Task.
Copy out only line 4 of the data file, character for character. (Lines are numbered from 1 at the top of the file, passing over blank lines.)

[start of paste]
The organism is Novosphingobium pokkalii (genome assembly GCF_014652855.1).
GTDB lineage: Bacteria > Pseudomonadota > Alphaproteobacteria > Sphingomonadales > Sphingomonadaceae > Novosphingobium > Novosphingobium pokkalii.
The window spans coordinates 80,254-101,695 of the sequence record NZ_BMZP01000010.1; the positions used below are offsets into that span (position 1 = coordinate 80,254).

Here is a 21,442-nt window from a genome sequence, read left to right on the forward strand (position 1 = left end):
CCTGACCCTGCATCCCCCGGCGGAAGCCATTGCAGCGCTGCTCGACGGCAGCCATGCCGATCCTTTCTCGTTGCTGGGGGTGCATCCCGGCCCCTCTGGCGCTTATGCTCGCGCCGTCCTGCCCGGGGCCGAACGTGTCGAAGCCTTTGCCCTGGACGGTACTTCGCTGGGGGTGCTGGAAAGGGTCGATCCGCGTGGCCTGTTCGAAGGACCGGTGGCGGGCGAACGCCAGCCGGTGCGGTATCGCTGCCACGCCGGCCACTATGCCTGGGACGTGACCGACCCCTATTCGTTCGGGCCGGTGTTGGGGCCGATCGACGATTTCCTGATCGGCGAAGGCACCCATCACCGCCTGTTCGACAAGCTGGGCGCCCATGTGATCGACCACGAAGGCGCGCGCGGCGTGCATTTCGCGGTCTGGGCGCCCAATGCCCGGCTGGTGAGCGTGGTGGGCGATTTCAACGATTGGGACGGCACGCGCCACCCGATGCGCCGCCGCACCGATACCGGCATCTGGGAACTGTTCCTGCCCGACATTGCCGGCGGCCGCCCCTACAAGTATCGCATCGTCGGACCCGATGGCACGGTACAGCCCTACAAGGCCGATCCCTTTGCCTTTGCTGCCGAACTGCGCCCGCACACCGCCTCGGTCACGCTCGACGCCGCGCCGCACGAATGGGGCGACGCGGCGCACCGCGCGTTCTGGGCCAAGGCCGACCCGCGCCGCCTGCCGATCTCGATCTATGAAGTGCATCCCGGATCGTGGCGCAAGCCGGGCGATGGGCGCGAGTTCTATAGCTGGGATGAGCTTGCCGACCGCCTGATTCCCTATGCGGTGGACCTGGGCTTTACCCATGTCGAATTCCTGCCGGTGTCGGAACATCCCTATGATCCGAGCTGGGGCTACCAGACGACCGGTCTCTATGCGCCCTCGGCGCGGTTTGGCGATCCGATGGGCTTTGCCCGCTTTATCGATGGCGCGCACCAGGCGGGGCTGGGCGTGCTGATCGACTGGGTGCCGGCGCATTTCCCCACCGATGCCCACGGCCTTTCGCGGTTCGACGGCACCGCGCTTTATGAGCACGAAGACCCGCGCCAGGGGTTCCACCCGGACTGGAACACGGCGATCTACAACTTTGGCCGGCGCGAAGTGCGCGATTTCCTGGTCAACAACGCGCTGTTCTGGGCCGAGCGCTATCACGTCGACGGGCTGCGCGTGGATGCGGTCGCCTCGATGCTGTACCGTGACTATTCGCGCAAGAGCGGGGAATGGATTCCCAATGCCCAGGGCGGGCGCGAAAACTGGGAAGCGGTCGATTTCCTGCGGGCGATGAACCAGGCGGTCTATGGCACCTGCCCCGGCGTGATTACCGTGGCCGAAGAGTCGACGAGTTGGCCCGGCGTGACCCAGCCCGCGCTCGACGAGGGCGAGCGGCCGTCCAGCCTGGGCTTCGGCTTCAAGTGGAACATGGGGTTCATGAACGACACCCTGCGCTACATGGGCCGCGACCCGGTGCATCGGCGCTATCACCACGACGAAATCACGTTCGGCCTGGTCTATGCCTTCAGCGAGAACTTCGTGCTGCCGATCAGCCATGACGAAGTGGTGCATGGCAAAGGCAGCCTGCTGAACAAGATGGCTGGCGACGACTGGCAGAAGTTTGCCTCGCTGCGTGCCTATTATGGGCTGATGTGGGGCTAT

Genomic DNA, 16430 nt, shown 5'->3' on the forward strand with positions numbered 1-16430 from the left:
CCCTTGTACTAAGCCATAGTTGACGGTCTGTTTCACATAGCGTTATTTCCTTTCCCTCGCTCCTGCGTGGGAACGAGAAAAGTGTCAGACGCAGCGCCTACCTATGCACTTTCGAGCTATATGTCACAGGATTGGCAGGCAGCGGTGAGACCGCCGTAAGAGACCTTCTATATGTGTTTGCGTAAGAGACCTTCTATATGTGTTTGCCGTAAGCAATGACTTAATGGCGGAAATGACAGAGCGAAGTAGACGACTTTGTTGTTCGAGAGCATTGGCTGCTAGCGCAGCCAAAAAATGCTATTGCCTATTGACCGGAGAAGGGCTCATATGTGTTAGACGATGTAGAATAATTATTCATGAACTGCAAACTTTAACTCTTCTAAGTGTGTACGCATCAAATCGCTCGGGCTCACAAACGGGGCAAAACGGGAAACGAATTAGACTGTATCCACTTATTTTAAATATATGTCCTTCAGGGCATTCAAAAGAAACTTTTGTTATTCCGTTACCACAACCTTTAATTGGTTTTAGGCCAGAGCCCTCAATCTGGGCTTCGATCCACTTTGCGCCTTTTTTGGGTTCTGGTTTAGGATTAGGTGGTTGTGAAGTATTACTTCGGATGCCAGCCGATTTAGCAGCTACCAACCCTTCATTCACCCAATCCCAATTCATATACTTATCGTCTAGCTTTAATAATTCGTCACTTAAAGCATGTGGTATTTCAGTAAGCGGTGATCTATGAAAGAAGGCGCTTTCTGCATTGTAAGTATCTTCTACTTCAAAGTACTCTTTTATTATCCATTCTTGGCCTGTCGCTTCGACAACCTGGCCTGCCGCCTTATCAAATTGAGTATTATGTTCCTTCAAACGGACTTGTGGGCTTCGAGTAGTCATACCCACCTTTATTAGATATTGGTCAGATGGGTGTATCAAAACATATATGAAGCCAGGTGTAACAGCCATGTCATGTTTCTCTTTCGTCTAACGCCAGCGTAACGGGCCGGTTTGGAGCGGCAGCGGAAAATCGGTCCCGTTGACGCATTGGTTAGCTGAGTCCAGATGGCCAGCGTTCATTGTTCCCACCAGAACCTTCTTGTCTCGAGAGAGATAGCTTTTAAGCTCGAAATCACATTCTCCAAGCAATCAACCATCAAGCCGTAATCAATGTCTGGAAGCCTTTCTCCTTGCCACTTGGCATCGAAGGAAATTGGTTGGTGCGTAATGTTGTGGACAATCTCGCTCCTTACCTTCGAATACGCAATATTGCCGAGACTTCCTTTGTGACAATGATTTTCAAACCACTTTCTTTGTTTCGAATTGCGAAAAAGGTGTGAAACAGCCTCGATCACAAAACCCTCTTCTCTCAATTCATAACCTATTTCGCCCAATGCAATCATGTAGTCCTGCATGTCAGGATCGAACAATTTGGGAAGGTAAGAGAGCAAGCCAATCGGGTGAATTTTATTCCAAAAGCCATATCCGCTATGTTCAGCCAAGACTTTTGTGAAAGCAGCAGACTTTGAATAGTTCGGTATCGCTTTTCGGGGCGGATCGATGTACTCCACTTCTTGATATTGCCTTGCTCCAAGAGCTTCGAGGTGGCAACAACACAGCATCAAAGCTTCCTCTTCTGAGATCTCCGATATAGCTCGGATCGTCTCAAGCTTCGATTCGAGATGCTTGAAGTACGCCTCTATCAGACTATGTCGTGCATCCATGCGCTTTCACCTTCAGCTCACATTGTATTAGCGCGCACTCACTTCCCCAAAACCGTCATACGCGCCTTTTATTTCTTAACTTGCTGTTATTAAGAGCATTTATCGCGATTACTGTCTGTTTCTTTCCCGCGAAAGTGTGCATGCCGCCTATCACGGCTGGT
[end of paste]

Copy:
Here is a 21,442-nt window from a genome sequence, read left to right on the forward strand (position 1 = left end):